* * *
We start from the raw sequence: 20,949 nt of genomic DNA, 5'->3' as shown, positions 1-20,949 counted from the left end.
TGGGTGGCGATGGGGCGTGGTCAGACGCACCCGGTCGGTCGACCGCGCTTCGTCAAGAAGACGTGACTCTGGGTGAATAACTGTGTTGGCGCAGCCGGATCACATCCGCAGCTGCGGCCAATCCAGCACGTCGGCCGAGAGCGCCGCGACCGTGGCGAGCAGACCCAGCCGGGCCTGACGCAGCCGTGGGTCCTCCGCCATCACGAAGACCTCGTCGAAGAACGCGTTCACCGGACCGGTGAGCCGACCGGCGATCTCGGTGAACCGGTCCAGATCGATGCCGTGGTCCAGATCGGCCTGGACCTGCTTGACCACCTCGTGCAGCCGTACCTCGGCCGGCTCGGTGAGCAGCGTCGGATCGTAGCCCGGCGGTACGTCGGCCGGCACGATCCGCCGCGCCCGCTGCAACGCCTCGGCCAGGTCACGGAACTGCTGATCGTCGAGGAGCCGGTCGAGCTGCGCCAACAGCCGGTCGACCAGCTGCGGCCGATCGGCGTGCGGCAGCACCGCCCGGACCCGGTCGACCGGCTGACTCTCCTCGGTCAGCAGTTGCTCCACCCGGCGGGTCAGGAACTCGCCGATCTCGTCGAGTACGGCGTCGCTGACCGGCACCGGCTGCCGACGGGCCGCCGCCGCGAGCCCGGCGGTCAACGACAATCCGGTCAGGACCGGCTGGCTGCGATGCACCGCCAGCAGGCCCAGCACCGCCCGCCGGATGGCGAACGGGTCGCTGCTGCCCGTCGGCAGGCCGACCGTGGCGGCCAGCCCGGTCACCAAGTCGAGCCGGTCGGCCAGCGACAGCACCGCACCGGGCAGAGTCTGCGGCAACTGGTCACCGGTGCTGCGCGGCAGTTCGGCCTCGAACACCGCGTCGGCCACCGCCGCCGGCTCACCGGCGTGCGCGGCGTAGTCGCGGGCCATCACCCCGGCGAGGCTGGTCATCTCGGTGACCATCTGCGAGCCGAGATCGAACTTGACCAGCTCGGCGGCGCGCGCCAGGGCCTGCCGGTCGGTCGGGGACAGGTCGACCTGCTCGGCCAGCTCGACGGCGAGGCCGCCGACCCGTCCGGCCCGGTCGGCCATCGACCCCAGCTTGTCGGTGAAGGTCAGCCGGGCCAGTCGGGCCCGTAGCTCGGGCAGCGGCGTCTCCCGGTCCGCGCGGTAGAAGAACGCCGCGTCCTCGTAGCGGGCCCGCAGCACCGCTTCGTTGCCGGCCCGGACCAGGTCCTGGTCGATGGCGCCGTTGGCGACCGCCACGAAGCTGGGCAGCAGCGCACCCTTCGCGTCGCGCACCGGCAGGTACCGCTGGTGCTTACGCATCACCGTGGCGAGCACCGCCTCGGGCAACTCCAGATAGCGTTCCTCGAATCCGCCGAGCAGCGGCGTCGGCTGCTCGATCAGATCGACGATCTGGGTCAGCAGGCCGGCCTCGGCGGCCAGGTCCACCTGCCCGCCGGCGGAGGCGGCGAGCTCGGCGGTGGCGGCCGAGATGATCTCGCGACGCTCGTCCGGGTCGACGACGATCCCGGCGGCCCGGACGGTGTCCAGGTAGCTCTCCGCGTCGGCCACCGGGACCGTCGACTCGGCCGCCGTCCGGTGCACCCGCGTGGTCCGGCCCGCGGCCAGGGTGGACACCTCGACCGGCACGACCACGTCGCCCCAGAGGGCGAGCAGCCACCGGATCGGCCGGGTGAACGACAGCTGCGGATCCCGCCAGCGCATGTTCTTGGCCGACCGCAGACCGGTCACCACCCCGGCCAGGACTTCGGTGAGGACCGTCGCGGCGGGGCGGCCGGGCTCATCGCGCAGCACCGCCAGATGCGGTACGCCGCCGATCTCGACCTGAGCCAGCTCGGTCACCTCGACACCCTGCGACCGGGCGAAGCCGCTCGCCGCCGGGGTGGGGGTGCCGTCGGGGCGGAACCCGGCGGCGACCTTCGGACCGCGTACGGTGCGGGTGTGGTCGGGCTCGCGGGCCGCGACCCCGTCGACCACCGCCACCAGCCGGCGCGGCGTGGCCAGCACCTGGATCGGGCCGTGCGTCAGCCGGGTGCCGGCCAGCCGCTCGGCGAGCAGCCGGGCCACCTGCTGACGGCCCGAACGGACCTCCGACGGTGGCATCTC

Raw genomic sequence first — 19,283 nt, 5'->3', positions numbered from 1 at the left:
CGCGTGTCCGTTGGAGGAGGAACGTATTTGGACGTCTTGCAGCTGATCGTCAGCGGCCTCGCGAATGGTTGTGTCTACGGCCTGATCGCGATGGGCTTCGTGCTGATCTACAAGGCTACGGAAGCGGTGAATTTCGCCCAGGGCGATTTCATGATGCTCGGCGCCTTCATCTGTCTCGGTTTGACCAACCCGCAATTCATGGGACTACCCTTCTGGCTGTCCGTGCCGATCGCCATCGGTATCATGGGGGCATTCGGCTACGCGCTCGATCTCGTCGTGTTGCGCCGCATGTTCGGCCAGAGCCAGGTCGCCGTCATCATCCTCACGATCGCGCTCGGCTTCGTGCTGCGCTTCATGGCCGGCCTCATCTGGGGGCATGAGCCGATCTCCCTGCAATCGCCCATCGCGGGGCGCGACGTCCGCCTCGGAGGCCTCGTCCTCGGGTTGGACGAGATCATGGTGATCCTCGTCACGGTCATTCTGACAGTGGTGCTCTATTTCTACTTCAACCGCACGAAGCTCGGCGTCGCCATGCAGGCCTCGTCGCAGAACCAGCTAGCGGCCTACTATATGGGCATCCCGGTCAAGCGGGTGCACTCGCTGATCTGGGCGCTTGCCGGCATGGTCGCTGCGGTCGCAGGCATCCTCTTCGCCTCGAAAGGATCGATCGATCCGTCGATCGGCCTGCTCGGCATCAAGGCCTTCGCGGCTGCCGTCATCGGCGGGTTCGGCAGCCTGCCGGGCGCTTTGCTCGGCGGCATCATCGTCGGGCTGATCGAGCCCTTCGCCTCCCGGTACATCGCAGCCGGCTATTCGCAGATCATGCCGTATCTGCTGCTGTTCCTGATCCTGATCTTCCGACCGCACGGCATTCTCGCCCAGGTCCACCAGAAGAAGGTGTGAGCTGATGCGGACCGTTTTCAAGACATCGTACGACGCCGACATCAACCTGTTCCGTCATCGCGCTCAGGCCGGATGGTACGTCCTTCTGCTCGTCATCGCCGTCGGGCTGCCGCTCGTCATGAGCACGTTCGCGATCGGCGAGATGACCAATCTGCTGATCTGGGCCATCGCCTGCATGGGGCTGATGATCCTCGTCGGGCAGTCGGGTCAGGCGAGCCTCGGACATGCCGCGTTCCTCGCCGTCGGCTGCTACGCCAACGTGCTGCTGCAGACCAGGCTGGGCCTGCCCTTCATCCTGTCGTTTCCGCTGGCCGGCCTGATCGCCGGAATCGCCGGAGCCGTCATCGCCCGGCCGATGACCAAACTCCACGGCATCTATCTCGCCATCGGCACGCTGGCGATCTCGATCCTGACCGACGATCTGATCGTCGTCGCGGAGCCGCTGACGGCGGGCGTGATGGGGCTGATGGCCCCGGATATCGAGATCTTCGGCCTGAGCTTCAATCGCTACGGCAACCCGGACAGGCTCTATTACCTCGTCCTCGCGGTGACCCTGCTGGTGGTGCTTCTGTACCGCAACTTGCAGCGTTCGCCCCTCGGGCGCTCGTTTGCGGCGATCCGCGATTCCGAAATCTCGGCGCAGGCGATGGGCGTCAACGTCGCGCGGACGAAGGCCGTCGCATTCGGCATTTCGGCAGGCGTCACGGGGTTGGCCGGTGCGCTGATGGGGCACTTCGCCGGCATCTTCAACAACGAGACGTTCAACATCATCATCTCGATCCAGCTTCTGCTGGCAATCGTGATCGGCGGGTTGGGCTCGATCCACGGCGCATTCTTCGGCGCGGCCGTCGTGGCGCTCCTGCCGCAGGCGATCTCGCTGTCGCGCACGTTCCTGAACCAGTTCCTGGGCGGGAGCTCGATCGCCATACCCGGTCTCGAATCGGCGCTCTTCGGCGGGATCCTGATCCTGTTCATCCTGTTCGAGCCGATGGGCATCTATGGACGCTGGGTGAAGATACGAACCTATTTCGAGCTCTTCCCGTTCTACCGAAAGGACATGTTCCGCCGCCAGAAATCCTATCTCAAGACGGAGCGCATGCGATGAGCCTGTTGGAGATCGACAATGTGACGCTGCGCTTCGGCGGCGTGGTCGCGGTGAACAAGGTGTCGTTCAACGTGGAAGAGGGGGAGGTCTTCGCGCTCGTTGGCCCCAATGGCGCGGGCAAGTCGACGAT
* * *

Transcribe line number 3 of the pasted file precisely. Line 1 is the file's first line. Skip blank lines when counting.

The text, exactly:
Raw genomic sequence first — 19,283 nt, 5'->3', positions numbered from 1 at the left: